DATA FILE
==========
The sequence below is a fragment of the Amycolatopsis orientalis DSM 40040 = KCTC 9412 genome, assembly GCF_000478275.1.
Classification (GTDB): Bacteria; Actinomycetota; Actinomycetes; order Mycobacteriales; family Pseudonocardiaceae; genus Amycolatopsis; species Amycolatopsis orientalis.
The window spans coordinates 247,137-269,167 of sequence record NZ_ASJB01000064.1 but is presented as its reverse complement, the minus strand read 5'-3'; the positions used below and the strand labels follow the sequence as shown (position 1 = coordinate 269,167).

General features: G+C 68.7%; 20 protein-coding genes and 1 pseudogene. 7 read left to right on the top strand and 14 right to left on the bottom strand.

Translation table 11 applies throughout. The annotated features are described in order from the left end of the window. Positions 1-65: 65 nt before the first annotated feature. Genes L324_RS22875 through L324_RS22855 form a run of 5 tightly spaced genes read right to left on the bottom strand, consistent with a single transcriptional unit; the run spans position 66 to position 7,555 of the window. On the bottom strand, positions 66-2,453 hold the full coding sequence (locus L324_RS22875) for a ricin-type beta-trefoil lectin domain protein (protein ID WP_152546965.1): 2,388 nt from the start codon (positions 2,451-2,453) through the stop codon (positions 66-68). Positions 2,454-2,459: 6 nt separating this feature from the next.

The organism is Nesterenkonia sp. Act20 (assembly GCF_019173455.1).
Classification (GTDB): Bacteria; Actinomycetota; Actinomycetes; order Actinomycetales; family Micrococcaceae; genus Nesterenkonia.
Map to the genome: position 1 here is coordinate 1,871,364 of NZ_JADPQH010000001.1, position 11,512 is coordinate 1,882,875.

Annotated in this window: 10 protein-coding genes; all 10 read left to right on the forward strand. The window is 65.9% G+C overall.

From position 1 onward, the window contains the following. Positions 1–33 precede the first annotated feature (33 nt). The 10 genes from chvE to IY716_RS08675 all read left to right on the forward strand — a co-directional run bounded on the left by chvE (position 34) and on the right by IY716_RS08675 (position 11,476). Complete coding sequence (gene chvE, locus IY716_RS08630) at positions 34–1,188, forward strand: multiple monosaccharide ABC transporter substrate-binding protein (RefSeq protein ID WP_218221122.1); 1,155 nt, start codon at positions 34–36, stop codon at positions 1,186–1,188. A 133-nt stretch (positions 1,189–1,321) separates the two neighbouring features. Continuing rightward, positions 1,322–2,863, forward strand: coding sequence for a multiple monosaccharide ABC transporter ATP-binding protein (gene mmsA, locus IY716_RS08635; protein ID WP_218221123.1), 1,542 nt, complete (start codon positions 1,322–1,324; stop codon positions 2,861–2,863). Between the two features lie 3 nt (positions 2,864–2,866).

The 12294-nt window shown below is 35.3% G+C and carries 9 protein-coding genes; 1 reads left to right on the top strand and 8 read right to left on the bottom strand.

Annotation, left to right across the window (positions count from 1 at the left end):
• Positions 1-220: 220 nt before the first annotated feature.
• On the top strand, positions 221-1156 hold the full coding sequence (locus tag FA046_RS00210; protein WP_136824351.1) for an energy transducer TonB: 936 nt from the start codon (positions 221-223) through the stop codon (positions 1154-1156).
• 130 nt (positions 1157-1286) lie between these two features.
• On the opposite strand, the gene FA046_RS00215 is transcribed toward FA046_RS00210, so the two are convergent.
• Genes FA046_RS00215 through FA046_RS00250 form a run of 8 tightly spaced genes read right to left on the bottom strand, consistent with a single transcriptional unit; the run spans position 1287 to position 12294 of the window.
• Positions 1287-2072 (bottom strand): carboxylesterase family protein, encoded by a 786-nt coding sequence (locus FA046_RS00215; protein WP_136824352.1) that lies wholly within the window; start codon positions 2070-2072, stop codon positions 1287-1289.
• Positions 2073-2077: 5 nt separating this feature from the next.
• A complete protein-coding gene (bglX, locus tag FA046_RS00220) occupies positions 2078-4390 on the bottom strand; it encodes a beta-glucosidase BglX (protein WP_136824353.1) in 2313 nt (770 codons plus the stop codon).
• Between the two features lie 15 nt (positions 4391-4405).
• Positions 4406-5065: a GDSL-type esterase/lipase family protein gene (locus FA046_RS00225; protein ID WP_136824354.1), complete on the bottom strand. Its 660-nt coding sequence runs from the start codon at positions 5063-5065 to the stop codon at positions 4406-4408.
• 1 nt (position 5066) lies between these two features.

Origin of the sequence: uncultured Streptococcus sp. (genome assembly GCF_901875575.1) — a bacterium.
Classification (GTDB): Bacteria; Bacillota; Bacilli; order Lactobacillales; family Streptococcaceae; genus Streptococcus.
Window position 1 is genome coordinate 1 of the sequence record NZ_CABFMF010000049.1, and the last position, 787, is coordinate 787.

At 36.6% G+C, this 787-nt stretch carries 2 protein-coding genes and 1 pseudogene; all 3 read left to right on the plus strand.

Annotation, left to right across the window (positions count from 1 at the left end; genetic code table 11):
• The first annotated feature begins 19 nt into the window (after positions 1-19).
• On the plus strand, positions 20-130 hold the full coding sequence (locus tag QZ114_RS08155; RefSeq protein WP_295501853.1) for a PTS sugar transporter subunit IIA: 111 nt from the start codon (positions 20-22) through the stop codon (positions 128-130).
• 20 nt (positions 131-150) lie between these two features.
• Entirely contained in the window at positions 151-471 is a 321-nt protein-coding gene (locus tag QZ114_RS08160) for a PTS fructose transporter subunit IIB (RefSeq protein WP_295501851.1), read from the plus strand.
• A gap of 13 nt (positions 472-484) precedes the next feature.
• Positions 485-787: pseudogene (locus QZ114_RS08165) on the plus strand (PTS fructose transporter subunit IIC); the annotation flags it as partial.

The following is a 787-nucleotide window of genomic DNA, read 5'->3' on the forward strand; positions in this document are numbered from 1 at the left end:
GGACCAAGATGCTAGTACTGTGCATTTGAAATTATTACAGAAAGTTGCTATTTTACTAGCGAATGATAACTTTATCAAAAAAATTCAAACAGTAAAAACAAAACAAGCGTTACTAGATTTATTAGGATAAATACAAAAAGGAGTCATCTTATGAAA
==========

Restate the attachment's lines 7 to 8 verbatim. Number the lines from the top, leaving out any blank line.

Classification (GTDB): Bacteria; Actinomycetota; Actinomycetes; order Actinomycetales; family Micrococcaceae; genus Nesterenkonia.
Map to the genome: position 1 here is coordinate 1,871,364 of NZ_JADPQH010000001.1, position 11,512 is coordinate 1,882,875.